Zyra Gorecki is well aware of the historic nature of her first series regular role on the NBC series “La Brea.”
“There’s not a lot of representation for disability in media, and to have a character actually be played by an amputee actor is huge,” said Gorecki, who is one of the few real-life amputee series regular/lead actors on a broadcast TV series. “Being an amputee, you have a different mental state and how you react to things and how you experience things. And to be able to bring that to a character who is an amputee is something that a fully limbed person would not necessarily be used to because they haven’t experienced it.”
“La Brea,” which premieres at 8 p.m. Wednesday on WMAQ-Channel 5, details how a massive Los Angeles sinkhole upends the lives of a family, separating them in the process. Gorecki plays Izzy Harris, a teenager whose mom and brother tumble into the hole.
“The script actually was really good when I first read it. I went: ‘Oh, this is going to be fun,’ ” Gorecki said. “Also, not being an extra character is already a huge step ahead in my book. You’ve got that, plus a really good plotline. The entire first script was really fun to read and really fun to film. I was just sitting there going, “What’s next?,’ the entire time I was reading it.”
Gorecki, who splits her time between Chicago and her native Michigan, lost her left leg below the knee at 13 in a lumber accident. She says some people miss a level of understanding when it comes to ableism.
“I think people try to be good; they try to be caring and understanding of other people, and that’s not always the case,” said Gorecki, 19. “And that’s totally fine — you can come back from that, absolutely. It’s just a matter of going to the people who have disabilities, going to the people who are different and understanding. Take something from a conversation with them and going: ‘Oh, I did do wrong. Now I can fix this.’ ”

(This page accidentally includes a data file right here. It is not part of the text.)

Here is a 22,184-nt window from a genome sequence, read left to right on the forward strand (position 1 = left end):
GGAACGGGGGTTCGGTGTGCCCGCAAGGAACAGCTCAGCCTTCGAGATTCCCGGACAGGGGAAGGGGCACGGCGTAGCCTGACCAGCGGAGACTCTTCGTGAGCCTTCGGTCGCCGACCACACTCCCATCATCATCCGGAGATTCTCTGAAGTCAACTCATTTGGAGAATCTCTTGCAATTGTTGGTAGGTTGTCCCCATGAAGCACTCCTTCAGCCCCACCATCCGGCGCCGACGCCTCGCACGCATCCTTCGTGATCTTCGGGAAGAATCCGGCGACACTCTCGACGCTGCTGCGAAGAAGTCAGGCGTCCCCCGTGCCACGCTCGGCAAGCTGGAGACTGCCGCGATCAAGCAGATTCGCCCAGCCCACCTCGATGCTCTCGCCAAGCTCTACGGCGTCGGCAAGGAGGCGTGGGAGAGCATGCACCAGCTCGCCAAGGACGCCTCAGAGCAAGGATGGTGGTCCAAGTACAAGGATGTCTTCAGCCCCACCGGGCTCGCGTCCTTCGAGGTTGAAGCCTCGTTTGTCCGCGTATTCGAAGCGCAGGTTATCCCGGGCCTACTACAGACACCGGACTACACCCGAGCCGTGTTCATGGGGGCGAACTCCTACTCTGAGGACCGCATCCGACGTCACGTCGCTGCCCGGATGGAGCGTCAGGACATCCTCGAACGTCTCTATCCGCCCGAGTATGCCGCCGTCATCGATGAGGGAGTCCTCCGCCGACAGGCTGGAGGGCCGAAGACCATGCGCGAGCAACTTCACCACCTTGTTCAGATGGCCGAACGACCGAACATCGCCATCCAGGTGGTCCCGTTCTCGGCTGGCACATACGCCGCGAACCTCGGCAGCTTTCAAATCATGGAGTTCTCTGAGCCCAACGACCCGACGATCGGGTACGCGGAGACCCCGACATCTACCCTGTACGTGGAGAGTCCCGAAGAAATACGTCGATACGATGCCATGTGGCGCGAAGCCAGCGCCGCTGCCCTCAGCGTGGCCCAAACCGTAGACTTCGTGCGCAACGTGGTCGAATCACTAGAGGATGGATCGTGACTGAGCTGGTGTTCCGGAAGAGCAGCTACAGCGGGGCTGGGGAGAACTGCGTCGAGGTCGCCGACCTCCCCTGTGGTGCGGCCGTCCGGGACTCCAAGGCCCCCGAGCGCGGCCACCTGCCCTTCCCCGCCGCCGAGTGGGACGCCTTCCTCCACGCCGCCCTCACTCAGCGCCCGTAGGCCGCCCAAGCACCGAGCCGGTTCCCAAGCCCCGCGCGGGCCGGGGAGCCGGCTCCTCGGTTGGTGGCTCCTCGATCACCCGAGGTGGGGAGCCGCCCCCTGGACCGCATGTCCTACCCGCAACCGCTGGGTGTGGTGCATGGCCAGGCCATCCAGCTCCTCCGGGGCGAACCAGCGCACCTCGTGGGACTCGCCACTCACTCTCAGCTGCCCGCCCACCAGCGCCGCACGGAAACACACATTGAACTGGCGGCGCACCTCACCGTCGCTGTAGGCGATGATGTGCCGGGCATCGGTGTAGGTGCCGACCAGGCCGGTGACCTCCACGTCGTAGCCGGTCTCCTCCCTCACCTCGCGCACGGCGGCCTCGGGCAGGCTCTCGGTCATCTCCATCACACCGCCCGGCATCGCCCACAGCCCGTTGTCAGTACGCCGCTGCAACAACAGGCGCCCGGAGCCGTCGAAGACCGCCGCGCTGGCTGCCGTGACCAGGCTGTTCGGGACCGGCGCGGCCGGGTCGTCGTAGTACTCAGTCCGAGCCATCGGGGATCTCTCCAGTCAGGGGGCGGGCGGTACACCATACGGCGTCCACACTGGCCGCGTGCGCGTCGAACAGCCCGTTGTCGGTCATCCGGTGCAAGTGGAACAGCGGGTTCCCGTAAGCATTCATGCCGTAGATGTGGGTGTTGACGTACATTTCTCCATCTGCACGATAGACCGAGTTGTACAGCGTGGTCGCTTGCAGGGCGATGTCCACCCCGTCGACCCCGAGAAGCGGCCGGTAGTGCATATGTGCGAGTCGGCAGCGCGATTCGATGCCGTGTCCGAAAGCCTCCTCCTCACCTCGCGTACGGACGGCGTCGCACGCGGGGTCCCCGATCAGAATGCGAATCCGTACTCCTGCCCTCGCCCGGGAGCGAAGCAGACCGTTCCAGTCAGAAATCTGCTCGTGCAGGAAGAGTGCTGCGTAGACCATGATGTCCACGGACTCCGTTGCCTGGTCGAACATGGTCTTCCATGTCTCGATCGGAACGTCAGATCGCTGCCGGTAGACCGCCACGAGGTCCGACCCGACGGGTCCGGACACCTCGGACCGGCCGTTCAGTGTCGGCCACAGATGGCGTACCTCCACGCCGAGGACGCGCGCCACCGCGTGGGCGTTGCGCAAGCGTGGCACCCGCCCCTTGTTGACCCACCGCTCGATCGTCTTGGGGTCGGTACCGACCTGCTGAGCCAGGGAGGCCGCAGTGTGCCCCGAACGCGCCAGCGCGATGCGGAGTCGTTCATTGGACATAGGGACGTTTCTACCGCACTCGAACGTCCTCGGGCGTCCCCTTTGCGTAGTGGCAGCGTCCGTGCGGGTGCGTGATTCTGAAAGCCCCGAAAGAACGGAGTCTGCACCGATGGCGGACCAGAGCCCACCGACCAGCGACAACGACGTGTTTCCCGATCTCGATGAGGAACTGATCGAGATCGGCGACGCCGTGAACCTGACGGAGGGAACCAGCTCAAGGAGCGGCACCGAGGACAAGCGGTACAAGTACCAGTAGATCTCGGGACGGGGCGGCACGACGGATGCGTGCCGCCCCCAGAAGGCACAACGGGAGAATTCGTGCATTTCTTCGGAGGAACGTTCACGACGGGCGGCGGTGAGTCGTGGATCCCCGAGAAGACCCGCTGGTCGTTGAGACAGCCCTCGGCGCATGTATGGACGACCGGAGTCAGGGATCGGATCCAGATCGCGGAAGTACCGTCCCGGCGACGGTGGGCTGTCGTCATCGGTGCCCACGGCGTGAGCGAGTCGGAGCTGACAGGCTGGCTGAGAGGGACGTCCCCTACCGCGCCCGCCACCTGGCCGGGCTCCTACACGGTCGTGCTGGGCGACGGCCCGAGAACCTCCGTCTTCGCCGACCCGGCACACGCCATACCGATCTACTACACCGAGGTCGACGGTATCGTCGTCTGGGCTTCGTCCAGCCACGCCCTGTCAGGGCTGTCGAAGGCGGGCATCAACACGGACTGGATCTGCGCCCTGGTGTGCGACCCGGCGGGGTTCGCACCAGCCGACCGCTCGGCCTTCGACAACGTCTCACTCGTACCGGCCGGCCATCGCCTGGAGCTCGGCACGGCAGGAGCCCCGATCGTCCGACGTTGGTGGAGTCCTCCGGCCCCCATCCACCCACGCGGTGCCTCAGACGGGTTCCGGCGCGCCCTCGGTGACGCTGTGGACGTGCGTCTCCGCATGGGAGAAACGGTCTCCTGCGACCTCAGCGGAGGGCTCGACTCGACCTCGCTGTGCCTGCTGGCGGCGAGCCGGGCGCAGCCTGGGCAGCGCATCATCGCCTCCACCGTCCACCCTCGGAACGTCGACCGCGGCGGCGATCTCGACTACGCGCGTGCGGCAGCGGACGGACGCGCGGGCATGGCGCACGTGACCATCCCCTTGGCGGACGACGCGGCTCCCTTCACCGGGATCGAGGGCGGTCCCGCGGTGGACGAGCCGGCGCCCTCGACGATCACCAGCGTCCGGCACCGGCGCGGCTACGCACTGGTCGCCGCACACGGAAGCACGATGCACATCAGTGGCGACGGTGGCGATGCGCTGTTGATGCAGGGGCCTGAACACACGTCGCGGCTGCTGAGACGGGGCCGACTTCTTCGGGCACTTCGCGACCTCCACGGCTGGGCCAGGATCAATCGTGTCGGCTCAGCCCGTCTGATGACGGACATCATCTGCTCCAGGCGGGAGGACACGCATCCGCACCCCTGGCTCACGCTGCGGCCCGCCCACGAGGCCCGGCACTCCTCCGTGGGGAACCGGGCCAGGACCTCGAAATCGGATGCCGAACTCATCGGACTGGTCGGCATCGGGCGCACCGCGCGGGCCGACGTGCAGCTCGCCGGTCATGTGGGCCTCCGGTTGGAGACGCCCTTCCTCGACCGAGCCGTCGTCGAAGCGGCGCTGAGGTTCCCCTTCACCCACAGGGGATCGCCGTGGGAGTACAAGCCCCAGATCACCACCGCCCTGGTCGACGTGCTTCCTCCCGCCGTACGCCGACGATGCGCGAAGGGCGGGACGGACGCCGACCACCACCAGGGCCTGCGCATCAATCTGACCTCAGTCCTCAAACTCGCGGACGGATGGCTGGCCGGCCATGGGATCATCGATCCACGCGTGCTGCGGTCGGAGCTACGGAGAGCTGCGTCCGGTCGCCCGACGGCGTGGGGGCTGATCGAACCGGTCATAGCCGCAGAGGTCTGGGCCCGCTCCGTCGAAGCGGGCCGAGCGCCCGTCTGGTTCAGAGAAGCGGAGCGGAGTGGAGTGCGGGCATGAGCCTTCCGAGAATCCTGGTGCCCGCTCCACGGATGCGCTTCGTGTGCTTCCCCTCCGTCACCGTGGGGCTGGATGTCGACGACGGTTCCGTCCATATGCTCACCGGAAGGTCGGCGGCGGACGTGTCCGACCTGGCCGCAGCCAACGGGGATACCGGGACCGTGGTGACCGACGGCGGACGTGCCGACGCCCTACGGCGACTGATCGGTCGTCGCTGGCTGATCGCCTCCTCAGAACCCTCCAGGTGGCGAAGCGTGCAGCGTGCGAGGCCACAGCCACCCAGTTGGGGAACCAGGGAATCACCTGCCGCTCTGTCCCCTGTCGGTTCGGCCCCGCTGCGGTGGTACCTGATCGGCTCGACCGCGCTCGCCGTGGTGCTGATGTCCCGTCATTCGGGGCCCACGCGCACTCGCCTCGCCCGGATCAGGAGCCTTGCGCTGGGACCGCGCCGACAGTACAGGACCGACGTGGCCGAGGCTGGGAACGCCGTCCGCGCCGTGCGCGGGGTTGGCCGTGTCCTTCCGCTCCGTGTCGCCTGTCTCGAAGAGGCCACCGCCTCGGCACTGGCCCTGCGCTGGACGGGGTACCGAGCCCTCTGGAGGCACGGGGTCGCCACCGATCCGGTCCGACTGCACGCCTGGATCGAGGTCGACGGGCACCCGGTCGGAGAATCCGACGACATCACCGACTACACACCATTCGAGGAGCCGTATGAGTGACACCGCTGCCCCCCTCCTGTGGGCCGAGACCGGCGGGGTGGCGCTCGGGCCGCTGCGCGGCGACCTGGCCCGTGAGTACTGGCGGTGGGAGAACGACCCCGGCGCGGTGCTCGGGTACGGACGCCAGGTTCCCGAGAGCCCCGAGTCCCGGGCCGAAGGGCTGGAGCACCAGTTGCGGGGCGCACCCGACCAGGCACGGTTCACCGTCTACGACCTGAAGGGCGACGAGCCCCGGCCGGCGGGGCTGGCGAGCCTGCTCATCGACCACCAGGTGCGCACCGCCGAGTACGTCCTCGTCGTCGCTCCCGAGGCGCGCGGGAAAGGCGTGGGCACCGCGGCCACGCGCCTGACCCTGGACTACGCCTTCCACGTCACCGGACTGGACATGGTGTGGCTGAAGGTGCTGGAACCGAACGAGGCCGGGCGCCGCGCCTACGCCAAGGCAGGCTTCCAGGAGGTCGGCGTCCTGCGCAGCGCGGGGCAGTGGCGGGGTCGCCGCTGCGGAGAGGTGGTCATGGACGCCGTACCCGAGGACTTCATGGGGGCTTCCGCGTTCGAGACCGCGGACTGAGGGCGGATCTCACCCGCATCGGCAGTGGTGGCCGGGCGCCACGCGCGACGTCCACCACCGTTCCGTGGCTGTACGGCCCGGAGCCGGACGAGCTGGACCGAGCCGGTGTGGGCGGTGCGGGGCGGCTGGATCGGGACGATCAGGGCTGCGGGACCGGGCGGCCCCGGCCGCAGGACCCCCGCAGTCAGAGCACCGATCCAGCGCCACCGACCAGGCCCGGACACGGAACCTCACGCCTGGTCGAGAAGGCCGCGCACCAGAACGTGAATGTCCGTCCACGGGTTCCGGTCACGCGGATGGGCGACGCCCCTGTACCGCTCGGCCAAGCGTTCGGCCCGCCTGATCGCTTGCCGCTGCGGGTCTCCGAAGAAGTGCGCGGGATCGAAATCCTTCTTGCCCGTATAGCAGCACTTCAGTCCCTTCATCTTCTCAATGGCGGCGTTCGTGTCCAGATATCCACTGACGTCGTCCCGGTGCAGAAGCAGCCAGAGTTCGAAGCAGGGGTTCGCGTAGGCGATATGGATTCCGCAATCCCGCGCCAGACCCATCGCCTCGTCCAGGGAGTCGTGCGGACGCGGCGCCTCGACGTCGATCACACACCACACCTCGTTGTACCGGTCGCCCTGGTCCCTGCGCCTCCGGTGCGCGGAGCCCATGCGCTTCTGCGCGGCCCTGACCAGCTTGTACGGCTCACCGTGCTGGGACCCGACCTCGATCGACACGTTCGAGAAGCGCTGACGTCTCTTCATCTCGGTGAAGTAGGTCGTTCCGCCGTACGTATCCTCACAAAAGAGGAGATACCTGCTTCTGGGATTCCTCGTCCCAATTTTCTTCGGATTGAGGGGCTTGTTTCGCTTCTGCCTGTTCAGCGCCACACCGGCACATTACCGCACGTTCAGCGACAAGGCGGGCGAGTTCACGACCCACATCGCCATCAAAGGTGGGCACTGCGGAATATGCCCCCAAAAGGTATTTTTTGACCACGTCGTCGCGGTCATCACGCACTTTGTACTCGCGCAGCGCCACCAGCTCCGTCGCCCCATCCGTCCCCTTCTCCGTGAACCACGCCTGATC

Gorecki says she receives constant support from fans who find inspiration in her story. She is involved with Amputee Blade Runners, a non-profit organization that helps provide amputees with free running prosthetics.
“I do have quite a few messages in my inbox asking me for advice and different things; it’s really scary on social media, though, because it’s a fetish,” said Gorecki. “Sometimes people ask me for pictures of my stump. Even though I want to help everybody and educate them, you still got to be careful about that kind of stuff.
“Blades aren’t covered by insurance because it’s considered recreational. Amputee Blade Runners gives blades to people who want to get back into running — they do it all for free.”
In 2016 Gorecki spent time in Chicago filming a bit part on the hit NBC series, “Chicago Fire.” She appeared on the series’s 100th episode.
“I showed up, and I walked into the makeup trailer. It was the most bizarre experience of walking in being this dorky little kid, and seeing all of these people that I’d seen on TV for forever,” said Gorecki. [‘Fire’ cast members] were super chill people. Everybody on ‘Chicago Fire’ is so cool, and the directors were amazing. It was really fun. It was a really good first experience.“
What does Gorecki think audiences will get out of “La Brea?”
Familiarity, she says.
“[The series] has the family connection I think a lot of people can relate to,” said Gorecki. “I don’t want to say it’s entertaining to watch, but it is fascinating. It’s like when you go down the road you see a car accident you’re like: ‘This is horrible, but I cannot take my eyes off it.’ I think people can relate to ‘La Brea’ especially after the pandemic because there’s a lot of times in the show where you feel completely helpless and hopeless.
“You don’t know what’s going on and you don’t know how to save your family, and you’re in this crazy storm and you are holding onto whatever you can find and hoping that you survive. I think that’s what’s going on in the world right now.”